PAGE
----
5 Myths About How to Improve Your Credit Score

| November 25, 2013

Every adult over the age of 18 has a credit score.  Although it’s mandatory to have one, how you treat yours is up to you.  Having a bad one can be very damaging to your prospects – getting a mortgage, taking out loans, buying goods on higher purchase etc. – but it can also be very difficult to improve.  Many sites around the web offer up quick solutions to improving your credit rating, but the sad truth is that many of them are simply not true.  Here are 5 myths you shouldn’t trust.

Closing Old Accounts Improves Your Score

Many people believe that if you have old bank accounts open which you don’t use, they’ll affect your credit score in a negative way.  This is untrue, and in fact, some experts believe that the opposite is more the case.  What really happens when you close your old accounts is that you lessen your credit history, and this means that there is less data for your creditors to assess when they’re building your report up.

Checking Your Score Effects It

The myth that checking your credit rating somehow lowers it is particularly damaging because it prevents people who could benefit from viewing their reports from doing so out of fear.  Take it from us: checking your credit report has absolutely no effect on it.  So if you’ve not been looking through fear that it could have a damaging effect, now is the time to open up a site like Experian and check your credit score.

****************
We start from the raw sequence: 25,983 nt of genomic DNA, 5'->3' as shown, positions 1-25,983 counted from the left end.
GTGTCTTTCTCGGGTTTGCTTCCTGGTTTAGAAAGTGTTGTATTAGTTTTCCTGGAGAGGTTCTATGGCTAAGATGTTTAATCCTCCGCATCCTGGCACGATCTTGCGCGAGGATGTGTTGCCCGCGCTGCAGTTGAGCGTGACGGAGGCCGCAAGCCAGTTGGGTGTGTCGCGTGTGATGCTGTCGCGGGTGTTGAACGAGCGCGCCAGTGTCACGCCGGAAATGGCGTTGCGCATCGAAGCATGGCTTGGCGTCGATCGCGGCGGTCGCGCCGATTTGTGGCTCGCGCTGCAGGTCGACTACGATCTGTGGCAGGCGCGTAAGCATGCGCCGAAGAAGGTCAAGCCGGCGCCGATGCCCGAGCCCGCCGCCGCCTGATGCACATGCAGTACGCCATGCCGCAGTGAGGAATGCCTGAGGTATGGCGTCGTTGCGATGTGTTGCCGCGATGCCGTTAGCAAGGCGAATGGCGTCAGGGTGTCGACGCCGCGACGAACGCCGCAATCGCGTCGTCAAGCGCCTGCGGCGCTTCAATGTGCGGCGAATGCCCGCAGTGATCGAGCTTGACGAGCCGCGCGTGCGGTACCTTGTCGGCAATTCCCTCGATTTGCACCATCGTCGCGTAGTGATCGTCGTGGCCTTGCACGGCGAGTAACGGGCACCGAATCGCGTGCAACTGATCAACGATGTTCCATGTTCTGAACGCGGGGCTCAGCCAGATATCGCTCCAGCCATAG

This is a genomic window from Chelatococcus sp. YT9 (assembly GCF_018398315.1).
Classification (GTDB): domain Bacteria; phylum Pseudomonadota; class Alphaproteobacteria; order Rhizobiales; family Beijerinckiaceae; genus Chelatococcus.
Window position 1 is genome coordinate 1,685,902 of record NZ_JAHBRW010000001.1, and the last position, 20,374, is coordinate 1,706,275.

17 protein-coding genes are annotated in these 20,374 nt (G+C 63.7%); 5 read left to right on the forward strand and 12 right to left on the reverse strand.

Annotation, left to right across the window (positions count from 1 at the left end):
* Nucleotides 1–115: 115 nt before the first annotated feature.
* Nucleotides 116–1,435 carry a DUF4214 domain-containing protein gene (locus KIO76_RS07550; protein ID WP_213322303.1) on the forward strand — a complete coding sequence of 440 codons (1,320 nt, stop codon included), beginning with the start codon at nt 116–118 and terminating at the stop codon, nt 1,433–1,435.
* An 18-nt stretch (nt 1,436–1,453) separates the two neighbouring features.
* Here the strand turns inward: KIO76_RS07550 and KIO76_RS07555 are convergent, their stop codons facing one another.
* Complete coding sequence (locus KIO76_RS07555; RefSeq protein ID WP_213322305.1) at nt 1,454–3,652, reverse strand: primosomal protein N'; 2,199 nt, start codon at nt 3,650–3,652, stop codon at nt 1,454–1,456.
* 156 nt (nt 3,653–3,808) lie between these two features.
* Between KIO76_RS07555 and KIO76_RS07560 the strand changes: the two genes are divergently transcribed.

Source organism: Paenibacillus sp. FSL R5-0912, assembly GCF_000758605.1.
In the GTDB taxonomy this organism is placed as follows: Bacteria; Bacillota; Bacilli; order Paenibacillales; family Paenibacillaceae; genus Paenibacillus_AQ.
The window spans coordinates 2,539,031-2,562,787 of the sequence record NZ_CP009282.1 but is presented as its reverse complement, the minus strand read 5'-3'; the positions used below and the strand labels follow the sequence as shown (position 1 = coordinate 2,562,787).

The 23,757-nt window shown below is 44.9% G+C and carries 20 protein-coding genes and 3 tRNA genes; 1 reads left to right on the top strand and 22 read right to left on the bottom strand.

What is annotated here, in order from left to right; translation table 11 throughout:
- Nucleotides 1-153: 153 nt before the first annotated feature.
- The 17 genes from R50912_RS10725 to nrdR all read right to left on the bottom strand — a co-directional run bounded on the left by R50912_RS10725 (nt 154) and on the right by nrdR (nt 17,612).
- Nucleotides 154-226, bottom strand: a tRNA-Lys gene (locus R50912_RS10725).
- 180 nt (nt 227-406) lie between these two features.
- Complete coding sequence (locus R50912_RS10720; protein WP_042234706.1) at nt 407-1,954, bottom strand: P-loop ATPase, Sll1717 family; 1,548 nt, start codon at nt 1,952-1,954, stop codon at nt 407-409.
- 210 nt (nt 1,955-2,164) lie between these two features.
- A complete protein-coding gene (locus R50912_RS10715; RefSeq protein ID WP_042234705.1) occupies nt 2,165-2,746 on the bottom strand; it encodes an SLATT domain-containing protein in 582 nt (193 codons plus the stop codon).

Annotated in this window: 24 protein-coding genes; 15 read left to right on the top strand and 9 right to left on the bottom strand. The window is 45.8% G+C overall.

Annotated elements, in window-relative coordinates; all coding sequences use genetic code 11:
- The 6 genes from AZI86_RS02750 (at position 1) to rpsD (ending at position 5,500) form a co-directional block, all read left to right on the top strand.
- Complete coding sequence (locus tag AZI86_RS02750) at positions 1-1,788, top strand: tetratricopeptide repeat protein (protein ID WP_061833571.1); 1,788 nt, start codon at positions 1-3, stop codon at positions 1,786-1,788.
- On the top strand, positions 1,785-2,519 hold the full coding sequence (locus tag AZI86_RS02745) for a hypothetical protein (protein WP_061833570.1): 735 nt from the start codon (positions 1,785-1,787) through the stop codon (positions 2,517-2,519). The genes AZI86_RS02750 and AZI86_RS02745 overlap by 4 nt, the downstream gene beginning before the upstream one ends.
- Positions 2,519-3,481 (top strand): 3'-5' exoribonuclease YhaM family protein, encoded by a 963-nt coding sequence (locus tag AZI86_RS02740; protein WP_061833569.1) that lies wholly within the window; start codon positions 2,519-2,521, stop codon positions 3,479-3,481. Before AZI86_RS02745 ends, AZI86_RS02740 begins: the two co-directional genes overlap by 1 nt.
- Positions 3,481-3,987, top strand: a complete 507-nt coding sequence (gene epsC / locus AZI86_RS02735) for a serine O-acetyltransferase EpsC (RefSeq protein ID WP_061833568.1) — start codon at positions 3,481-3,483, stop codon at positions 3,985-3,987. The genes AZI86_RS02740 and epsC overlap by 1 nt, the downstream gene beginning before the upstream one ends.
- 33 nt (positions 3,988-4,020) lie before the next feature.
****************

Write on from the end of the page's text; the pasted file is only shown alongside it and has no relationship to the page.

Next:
Good Financial Heath Equals High Credit Score

One persistent myth which is difficult to bust is that having good financial heath is your ticket to a good credit score.  Although it’s true that paying your bills on time and never going into your overdraft are a good ways to start improving your score, it’s not the end of the story.  To improve it you need to take out forms of credit and then pay them back responsibly.  A good place to start would be to take out an interest-free credit card and use it regularly for small purchases such as your weekly food shop, that way you can predict how much you’ll need to payback each month and it won’t be a shock.

Searching for Insurance Policies Effects It

Similar to how checking your own credit score doesn’t affect it, having insurance companies look at your credit rating whilst you size up their policies is not damaging whatsoever to your credit score. What is damaging is if you apply for credit and then you fail, as it shows you’re impatient.  So if you’re looking for insurance, give a company like Towergate Underwriting Group Limited a call.

Old Negatives Don’t Count

If you had financial trouble 5 years ago but your credit report has been strong ever since, you’re still likely to have the negative points on your report.  This is the condensed point of this article: to tell you that there are no quick fixes when it comes to improving your credit score.  Maintaining consistent and timely payments is the only way to have a good credit report – don’t be fooled.

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